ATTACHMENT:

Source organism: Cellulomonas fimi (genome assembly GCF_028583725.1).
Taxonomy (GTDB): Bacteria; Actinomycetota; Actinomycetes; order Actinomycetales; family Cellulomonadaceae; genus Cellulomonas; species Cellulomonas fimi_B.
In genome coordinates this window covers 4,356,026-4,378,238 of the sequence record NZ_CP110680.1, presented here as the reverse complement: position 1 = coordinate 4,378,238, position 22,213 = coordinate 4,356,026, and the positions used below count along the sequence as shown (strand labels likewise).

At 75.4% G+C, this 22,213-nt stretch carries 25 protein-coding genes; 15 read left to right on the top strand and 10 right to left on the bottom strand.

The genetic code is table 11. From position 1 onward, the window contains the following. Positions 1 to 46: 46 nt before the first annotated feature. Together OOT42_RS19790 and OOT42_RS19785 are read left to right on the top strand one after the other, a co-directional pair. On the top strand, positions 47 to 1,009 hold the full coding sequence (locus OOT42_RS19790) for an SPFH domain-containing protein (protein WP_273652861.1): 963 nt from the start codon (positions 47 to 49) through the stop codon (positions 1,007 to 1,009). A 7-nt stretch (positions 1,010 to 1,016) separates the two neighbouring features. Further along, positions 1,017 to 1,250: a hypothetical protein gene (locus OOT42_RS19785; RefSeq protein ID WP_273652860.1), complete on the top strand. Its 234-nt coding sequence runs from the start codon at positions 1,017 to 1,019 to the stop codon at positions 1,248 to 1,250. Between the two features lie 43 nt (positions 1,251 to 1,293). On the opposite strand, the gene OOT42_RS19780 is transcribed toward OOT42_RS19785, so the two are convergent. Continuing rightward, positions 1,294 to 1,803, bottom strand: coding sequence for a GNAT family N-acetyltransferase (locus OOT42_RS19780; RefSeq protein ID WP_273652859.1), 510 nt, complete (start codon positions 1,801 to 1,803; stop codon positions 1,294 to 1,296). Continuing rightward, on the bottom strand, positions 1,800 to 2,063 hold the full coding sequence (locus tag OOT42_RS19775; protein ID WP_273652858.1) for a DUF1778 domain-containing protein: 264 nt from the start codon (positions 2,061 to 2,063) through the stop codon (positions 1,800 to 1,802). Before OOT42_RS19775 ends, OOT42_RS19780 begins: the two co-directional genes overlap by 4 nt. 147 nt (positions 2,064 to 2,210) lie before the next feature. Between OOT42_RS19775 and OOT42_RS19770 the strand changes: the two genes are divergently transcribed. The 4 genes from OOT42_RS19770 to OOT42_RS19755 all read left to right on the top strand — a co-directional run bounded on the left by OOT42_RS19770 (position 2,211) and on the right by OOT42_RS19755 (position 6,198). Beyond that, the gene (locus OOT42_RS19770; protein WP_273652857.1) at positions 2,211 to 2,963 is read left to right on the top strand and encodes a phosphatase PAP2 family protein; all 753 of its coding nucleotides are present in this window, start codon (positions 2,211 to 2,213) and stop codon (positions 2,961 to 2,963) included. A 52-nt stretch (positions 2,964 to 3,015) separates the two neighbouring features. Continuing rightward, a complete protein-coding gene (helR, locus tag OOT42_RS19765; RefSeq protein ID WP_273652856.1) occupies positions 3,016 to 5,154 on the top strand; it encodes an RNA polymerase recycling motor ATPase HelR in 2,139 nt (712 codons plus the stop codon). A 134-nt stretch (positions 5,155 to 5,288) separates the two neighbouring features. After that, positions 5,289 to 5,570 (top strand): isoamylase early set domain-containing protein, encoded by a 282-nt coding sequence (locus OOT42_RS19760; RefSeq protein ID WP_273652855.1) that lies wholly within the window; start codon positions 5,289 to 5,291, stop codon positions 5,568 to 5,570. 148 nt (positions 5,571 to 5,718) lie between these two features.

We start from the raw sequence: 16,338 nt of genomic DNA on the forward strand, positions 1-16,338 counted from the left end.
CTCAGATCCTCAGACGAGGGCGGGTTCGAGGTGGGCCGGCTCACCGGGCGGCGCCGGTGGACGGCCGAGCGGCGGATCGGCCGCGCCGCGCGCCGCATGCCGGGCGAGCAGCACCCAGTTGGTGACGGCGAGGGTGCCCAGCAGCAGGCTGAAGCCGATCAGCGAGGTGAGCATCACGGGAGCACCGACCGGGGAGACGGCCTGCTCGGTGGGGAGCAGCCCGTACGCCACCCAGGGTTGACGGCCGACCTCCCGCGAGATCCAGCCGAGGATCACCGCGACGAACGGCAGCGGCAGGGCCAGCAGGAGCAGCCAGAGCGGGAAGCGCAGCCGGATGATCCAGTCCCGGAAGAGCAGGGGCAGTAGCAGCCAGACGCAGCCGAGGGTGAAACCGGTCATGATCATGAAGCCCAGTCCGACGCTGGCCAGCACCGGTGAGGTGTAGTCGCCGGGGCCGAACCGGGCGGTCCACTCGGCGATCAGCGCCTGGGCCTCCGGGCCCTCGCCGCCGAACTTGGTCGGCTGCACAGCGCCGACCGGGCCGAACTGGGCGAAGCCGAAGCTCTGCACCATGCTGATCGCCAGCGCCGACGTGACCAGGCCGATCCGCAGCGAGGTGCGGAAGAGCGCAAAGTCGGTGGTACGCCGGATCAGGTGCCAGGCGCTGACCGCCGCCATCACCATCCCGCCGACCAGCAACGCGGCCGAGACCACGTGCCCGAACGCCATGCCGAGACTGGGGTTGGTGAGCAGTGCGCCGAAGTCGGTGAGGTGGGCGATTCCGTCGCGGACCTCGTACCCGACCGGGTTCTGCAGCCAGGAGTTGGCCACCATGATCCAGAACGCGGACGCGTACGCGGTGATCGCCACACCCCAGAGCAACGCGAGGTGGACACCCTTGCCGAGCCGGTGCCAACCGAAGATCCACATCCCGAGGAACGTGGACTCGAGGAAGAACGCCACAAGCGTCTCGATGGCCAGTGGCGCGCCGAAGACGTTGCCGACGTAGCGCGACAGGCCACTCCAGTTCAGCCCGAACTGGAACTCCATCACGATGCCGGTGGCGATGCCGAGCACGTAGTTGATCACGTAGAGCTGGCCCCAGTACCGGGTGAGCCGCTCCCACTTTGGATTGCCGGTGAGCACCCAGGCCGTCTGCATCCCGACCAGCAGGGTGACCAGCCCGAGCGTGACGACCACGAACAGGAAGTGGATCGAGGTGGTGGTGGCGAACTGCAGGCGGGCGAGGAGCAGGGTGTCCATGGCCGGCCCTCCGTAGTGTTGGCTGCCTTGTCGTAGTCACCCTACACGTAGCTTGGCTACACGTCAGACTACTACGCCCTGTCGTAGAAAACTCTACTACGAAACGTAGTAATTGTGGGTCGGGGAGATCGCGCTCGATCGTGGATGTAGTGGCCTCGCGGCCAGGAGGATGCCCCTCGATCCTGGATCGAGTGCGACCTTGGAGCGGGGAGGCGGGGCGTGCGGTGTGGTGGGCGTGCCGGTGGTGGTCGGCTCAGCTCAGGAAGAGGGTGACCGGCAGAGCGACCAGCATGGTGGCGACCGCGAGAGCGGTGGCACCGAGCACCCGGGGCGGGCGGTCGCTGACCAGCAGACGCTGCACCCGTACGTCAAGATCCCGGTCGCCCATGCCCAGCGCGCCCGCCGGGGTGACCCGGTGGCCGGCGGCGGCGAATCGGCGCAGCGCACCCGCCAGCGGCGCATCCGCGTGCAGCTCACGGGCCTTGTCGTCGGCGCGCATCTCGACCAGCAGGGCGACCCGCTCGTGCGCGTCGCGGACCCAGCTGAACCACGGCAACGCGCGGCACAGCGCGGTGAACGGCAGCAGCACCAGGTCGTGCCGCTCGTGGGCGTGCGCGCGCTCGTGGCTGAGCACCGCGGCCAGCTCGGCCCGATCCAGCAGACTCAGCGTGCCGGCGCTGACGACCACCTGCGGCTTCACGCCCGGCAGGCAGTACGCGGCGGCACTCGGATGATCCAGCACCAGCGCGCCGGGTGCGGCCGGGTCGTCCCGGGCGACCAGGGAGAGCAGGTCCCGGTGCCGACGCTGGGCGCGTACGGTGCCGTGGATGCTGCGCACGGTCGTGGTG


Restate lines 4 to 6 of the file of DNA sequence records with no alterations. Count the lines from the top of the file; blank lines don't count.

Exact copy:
At 75.4% G+C, this 22,213-nt stretch carries 25 protein-coding genes; 15 read left to right on the top strand and 10 right to left on the bottom strand.

The genetic code is table 11. From position 1 onward, the window contains the following. Positions 1 to 46: 46 nt before the first annotated feature. Together OOT42_RS19790 and OOT42_RS19785 are read left to right on the top strand one after the other, a co-directional pair. On the top strand, positions 47 to 1,009 hold the full coding sequence (locus OOT42_RS19790) for an SPFH domain-containing protein (protein WP_273652861.1): 963 nt from the start codon (positions 47 to 49) through the stop codon (positions 1,007 to 1,009). A 7-nt stretch (positions 1,010 to 1,016) separates the two neighbouring features. Further along, positions 1,017 to 1,250: a hypothetical protein gene (locus OOT42_RS19785; RefSeq protein ID WP_273652860.1), complete on the top strand. Its 234-nt coding sequence runs from the start codon at positions 1,017 to 1,019 to the stop codon at positions 1,248 to 1,250. Between the two features lie 43 nt (positions 1,251 to 1,293). On the opposite strand, the gene OOT42_RS19780 is transcribed toward OOT42_RS19785, so the two are convergent. Continuing rightward, positions 1,294 to 1,803, bottom strand: coding sequence for a GNAT family N-acetyltransferase (locus OOT42_RS19780; RefSeq protein ID WP_273652859.1), 510 nt, complete (start codon positions 1,801 to 1,803; stop codon positions 1,294 to 1,296). Continuing rightward, on the bottom strand, positions 1,800 to 2,063 hold the full coding sequence (locus tag OOT42_RS19775; protein ID WP_273652858.1) for a DUF1778 domain-containing protein: 264 nt from the start codon (positions 2,061 to 2,063) through the stop codon (positions 1,800 to 1,802). Before OOT42_RS19775 ends, OOT42_RS19780 begins: the two co-directional genes overlap by 4 nt. 147 nt (positions 2,064 to 2,210) lie before the next feature. Between OOT42_RS19775 and OOT42_RS19770 the strand changes: the two genes are divergently transcribed. The 4 genes from OOT42_RS19770 to OOT42_RS19755 all read left to right on the top strand — a co-directional run bounded on the left by OOT42_RS19770 (position 2,211) and on the right by OOT42_RS19755 (position 6,198). Beyond that, the gene (locus OOT42_RS19770; protein WP_273652857.1) at positions 2,211 to 2,963 is read left to right on the top strand and encodes a phosphatase PAP2 family protein; all 753 of its coding nucleotides are present in this window, start codon (positions 2,211 to 2,213) and stop codon (positions 2,961 to 2,963) included. A 52-nt stretch (positions 2,964 to 3,015) separates the two neighbouring features. Continuing rightward, a complete protein-coding gene (helR, locus tag OOT42_RS19765; RefSeq protein ID WP_273652856.1) occupies positions 3,016 to 5,154 on the top strand; it encodes an RNA polymerase recycling motor ATPase HelR in 2,139 nt (712 codons plus the stop codon). A 134-nt stretch (positions 5,155 to 5,288) separates the two neighbouring features. After that, positions 5,289 to 5,570 (top strand): isoamylase early set domain-containing protein, encoded by a 282-nt coding sequence (locus OOT42_RS19760; RefSeq protein ID WP_273652855.1) that lies wholly within the window; start codon positions 5,289 to 5,291, stop codon positions 5,568 to 5,570. 148 nt (positions 5,571 to 5,718) lie between these two features.

We start from the raw sequence: 16,338 nt of genomic DNA on the forward strand, positions 1-16,338 counted from the left end.